Meanwhile, Michael Heseltine was introducing a comprehensive system of corporate and business planning (known as MINIS) first in the Department of the Environment and then in the Ministry of Defence. This led to the Financial Management Initiative, launched in September 1982 (Efficiency and Effectiveness in the Civil Service (Cmnd 8616)) as an umbrella for the efficiency scrutiny programme and with a wider focus on corporate planning, efficiency and objective-setting. Progress initially was sluggish, but in due course MINIS-style business planning became standard, and delegated budgets were introduced, so that individual managers were held much more accountable for meeting objectives, and for the first time for the resources they used to do so. Performance-related pay began in December 1984, was built on thereafter, and continues to this day, though the sums involved have always been small compared to the private sector, and the effectiveness of PRP as a genuine motivator has often been questioned.
In February 1988 Robin Ibbs, who had been recruited from ICI in July 1983 to run the Efficiency Unit (now in No. 10), published his report Improving Management in Government: The Next Steps. This envisaged a new approach to delivery featuring clear targets and personal responsibility. Without any statutory change, the managerial functions of Ministries would be hived off into Executive Agencies, with clear Framework Documents setting out their objectives, and whose chief executives would be made accountable directly (in some cases to Parliament) for performance. Agencies were to, as far as possible, take a commercial approach to their tasks. However, the Government conceded that agency staff would remain civil servants, which diluted the radicalism of the reform. The approach seems somewhat similar to the Swedish model, though no influence from Sweden has ever been acknowledged.
The Next Steps Initiative took some years to get off the ground, and progress was patchy. Significant change was achieved, although agencies never really achieved the level of autonomy envisaged at the start. By 5 April 1993, 89 agencies had been established, and contained over 260,000 civil servants, some 49% of the total.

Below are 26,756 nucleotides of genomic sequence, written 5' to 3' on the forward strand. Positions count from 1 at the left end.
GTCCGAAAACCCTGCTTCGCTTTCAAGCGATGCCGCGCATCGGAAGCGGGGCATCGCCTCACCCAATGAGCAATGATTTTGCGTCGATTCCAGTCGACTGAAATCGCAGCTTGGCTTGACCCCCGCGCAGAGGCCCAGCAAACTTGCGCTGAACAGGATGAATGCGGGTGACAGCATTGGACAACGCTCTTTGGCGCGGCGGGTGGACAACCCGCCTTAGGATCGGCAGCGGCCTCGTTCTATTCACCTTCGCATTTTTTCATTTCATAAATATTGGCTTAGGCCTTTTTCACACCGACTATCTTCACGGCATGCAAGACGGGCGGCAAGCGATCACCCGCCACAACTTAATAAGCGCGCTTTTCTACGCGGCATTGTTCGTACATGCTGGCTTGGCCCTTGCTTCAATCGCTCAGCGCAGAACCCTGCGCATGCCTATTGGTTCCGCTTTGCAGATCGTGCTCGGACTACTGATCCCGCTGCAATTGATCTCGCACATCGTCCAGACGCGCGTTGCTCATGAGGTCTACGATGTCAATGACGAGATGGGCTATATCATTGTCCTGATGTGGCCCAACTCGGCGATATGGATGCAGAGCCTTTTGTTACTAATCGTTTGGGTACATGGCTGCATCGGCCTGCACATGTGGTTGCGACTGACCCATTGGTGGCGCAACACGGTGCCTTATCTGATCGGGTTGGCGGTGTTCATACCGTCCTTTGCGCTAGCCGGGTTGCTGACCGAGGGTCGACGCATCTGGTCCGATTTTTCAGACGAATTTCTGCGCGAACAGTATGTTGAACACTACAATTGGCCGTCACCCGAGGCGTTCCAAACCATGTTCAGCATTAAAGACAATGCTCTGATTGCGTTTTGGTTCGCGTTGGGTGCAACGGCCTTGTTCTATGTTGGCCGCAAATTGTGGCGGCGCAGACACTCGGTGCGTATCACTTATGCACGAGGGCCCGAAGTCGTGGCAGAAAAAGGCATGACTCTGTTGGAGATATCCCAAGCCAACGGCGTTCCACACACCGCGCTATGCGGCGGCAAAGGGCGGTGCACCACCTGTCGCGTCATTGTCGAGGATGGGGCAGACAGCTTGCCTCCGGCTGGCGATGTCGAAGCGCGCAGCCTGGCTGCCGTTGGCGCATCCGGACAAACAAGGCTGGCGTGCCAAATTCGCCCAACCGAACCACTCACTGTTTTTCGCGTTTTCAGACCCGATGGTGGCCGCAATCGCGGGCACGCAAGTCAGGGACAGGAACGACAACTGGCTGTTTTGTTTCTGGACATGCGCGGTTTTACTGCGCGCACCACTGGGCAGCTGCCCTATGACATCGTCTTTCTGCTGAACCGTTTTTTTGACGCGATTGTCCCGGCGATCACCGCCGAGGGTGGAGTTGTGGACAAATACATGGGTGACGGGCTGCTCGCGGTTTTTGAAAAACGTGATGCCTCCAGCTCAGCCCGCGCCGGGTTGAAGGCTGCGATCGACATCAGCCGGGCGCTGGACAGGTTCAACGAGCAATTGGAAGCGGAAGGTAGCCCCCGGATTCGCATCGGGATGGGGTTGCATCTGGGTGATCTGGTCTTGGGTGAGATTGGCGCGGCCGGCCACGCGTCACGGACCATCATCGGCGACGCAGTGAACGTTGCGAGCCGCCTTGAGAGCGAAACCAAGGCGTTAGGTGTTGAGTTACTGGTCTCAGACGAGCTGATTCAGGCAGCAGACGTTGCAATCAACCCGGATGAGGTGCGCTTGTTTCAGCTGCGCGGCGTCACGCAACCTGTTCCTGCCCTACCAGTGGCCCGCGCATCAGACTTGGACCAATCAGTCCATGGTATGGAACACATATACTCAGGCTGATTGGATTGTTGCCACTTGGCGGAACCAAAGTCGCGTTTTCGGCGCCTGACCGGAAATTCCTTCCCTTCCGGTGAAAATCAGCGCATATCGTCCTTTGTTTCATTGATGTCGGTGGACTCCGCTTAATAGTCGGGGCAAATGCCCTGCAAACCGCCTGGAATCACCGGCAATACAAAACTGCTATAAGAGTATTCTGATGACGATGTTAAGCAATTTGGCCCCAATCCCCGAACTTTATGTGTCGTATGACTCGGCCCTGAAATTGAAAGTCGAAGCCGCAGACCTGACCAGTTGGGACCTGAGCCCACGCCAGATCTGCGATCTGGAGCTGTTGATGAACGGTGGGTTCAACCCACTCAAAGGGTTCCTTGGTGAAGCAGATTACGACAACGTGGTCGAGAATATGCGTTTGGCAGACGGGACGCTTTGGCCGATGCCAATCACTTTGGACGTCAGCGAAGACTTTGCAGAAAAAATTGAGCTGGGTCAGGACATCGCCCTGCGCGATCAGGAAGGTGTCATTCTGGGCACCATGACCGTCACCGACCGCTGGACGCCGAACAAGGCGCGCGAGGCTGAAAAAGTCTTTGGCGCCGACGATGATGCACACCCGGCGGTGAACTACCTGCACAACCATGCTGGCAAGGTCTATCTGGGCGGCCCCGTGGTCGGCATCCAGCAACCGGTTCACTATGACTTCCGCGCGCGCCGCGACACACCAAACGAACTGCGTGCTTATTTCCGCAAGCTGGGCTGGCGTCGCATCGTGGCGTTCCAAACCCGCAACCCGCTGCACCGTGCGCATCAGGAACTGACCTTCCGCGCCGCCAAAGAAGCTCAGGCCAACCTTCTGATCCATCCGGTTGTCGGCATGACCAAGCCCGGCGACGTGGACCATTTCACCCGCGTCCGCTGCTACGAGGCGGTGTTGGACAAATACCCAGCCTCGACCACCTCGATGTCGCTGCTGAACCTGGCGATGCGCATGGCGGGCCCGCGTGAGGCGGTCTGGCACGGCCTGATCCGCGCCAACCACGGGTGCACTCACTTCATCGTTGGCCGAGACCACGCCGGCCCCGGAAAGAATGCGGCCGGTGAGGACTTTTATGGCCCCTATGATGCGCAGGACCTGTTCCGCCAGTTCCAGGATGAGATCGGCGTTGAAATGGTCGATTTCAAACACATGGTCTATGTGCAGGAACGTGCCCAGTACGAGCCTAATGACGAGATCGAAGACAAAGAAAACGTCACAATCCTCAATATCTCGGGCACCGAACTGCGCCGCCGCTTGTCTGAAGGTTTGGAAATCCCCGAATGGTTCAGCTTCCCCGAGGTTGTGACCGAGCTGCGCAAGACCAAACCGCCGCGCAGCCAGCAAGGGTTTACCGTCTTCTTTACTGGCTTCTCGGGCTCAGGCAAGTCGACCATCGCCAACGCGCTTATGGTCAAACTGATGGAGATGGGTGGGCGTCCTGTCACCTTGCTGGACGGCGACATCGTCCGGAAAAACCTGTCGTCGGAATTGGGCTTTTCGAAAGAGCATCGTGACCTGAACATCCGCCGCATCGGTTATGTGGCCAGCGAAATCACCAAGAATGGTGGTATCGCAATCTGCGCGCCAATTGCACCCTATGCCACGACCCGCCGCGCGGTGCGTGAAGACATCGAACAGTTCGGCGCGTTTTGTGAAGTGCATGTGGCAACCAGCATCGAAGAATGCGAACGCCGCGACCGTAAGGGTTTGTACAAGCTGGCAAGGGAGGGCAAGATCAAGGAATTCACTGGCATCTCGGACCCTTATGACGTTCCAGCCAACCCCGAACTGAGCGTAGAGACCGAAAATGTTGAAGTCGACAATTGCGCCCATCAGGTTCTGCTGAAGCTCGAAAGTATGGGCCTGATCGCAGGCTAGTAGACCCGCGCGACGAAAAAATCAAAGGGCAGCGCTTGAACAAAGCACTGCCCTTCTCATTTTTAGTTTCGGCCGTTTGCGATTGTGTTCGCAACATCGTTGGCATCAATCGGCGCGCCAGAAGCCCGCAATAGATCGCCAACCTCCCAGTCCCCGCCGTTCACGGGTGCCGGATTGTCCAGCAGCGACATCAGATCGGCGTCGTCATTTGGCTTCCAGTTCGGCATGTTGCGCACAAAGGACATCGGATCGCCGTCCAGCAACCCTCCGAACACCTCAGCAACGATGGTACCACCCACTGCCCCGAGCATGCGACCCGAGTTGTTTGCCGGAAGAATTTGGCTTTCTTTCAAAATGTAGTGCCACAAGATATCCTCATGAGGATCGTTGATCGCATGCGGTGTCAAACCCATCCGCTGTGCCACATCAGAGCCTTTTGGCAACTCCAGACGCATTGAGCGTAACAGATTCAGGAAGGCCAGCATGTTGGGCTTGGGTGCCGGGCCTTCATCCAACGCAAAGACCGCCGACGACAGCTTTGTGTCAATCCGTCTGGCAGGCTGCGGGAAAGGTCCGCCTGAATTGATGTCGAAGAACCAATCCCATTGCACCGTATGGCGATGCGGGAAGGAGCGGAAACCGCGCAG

The focus on smaller, more accountable, units revived the keenness of Ministerial interest in the perceived efficiencies of the private sector. Already in the late 1980s, some common services once set up to capture economies of scale, such as the Property Services Agency and the Crown Suppliers, were being dismantled or sold off. Next, shortly after Thatcher left office, in July 1991, a new programme of market-testing of central government services began, with the White Paper Competing for Quality (Cm 1730). Five-yearly or three-yearly policy and finance reviews of all agencies and other public bodies were instituted, where the first question to be answered (the "prior options exercise") was why the function should not be abolished or privatised. In November 1991 the private finance initiative was launched, and by November 1994 the Chancellor of the Exchequer had referred to it as 'the funding mechanism of choice for most public sector projects'. In 1995 the decision was taken to privatise the Chessington Computer Centre, HMSO, the Occupational Health & Safety Agency and Recruitment & Assessment Services.
It was believed with the Thatcher reforms that efficiency was improving. But there was still a perception of carelessness and lack of responsiveness in the quality of public services. The government of John Major sought to tackle this with a Citizen's Charter programme. This sought to empower the service user, by setting out rights to standards in each service area, and arrangements for compensation when these were not met. An Office of Public Service and Science was set up in 1992, to see that the Charter policy was implemented across government.
By 1998, 42 Charters had been published, and they included services provided by public service industries such as the health service and the railways, as well as by the civil service. The programme was also expanded to apply to other organisations such as local government or housing associations, through a scheme of "Chartermark" awards. The programme was greeted with some derision, and it is true that the compensation sometimes hardly seemed worth the effort of claiming, and that the service standards were rarely set with much consumer input. But the initiative did have a significant effect in changing cultures, and paradoxically the spin-off Chartermark initiative may have had more impact on local organisations uncertain about what standards to aim for, than the parent Citizen's Charter programme itself.
The position of 'Minister for the Civil Service' is not part of the Civil Service as it is a political position which has always been held by the Prime Minister of the United Kingdom.